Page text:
Maryland truck bills cover ticket cams, overweight loads

By Keith Goble, Land Line state legislative editor | Wednesday, March 07, 2012

Two Maryland bills address the use of automated enforcement targeting trucks and the rules on certain truck weights

The Senate Judicial Proceedings Committee voted Tuesday, March 6, to advance a bill that would employ enforcement cameras to help make sure trucks stay off restricted highways near the Port of Baltimore. SB306 now awaits further consideration in the Senate.

The city of Baltimore now restricts trucks on various roadways from 7 p.m. to 7 a.m. Generally, the height of any vehicle and its load cannot exceed 13 feet and 6 inches on such routes as the Baltimore Harbor Tunnel and its approaches (Interstate 895). Any oversize vehicle and load together exceeding 14 feet and 6 inches tall is prohibited from entering the I-95 Fort McHenry Tunnel.

“Despite those restrictions, we still have trucks on the road (overnight),” Delegate Peter Hammen, D-Baltimore City, told lawmakers during recent discussion on the effort.

The bill’s House sponsor noted that a police officer must be deployed to cite those trucks.

“It probably is not the best use of that officer’s time.”

The city recently completed a truck study that suggested using cameras to help determine where violation “hot spots” are located.

As a result, Hammen and Sen. Bill Ferguson, D-Baltimore City, introduced bills to authorize the city of Baltimore to use vehicle height monitoring systems on highways to snap photos of trucks in violation of the time restriction.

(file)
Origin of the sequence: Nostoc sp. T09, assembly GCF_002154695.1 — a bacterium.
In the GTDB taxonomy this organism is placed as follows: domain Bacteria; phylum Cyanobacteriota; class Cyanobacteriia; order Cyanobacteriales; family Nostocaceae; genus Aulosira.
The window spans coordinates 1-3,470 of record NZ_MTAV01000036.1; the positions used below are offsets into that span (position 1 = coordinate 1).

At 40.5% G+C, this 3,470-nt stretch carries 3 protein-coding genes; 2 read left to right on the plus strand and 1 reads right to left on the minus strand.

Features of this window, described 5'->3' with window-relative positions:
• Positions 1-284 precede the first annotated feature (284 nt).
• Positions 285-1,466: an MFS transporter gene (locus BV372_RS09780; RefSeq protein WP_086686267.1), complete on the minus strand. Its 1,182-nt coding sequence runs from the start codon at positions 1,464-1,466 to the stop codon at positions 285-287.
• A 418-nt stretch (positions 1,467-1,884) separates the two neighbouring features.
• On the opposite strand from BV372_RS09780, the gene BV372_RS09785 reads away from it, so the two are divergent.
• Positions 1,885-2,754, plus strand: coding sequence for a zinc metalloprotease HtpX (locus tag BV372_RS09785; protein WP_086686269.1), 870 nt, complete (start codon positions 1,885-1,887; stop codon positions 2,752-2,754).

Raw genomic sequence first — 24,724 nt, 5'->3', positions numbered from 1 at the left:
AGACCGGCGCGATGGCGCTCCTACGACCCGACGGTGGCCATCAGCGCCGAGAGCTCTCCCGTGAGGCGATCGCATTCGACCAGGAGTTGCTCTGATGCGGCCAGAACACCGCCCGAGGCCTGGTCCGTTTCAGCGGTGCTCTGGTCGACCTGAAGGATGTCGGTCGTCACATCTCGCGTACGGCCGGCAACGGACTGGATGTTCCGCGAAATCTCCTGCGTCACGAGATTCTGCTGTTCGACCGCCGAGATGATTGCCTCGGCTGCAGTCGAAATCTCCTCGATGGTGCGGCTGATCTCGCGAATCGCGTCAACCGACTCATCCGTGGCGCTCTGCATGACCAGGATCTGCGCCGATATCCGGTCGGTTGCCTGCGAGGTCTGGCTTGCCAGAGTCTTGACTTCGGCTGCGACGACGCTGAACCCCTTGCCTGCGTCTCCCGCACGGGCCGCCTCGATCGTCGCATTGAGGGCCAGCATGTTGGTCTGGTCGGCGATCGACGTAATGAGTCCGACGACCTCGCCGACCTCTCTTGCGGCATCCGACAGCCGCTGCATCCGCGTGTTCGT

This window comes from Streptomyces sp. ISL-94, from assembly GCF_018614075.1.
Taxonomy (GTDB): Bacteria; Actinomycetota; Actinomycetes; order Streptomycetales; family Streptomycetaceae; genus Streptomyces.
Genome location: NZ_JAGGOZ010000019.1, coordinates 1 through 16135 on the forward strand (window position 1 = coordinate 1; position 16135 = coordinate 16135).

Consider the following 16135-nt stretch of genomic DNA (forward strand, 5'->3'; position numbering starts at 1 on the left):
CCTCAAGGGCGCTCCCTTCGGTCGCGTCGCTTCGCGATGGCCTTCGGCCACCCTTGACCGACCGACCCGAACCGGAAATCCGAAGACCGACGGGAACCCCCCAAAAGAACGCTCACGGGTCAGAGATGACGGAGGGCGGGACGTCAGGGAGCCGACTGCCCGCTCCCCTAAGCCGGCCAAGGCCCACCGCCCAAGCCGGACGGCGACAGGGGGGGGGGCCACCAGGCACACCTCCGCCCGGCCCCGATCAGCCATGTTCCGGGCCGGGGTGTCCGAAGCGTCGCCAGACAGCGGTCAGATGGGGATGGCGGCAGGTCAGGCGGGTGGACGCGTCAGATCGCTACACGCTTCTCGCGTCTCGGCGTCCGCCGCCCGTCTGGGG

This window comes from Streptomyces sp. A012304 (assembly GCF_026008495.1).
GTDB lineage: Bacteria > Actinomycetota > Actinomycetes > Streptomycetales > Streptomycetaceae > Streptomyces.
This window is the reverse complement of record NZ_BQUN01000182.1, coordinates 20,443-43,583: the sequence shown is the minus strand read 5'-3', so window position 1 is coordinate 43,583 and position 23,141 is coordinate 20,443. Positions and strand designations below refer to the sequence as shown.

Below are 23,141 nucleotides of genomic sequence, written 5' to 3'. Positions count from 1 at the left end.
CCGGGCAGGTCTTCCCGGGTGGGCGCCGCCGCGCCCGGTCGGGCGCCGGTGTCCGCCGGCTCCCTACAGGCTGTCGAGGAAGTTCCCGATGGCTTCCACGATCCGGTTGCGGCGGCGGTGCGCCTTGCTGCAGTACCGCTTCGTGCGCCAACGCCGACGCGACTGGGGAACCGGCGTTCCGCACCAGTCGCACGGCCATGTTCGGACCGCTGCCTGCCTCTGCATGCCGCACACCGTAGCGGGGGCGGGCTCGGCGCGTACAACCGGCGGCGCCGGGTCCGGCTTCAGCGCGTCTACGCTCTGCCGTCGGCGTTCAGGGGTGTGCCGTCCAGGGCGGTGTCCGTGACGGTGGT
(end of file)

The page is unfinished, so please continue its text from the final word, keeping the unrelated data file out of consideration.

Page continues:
“It’s a very effective way of addressing this problem,” Hammen said.

First-time offenders would get off with warnings. Repeat offenders would face $250 fines. Subsequent offenses could result in fines of up to $500.

According to a fiscal note on the bill, the enforcement tool could result in 2,300 citations each year from six vehicle height monitoring systems. Revenue for the city could increase by more than $1 million annually.

The expense to outfit three locations with two cameras and related signs is estimated at $61,200.

The Senate recently gave unanimous consent to advancing a separate bill to modify the circumstances when a police officer is required to allow an overweight vehicle carrying perishable products to continue to its destination, without unloading.

Maryland law now allows drivers of overweight vehicles hauling perishable goods to proceed without being required to unload any product if it is their first weight violation in the calendar year, regardless of excess weight.

The bill – SB116 – would allow truckers to continue on their way without unloading if the overweight violation is their first weight violation in the past 365 days. The load must also be within 5,000 pounds of the weight limit.

Advocates for the change say the bill would help address a problem with losing entire loads of perishable products.

They point out that health regulations require that, if any excess load is removed from an overweight vehicle, generally the entire load must be unloaded. As a result, the load is lost.

Also addressed in the bill is the concern about some motor carriers exploiting the current exemption. Eligibility for exemption would be limited to one for each motor carrier per year, instead of one for individual operators.

The bill is awaiting consideration in the House Environmental Matters Committee.

To view other legislative activities of interest for Maryland, click here.

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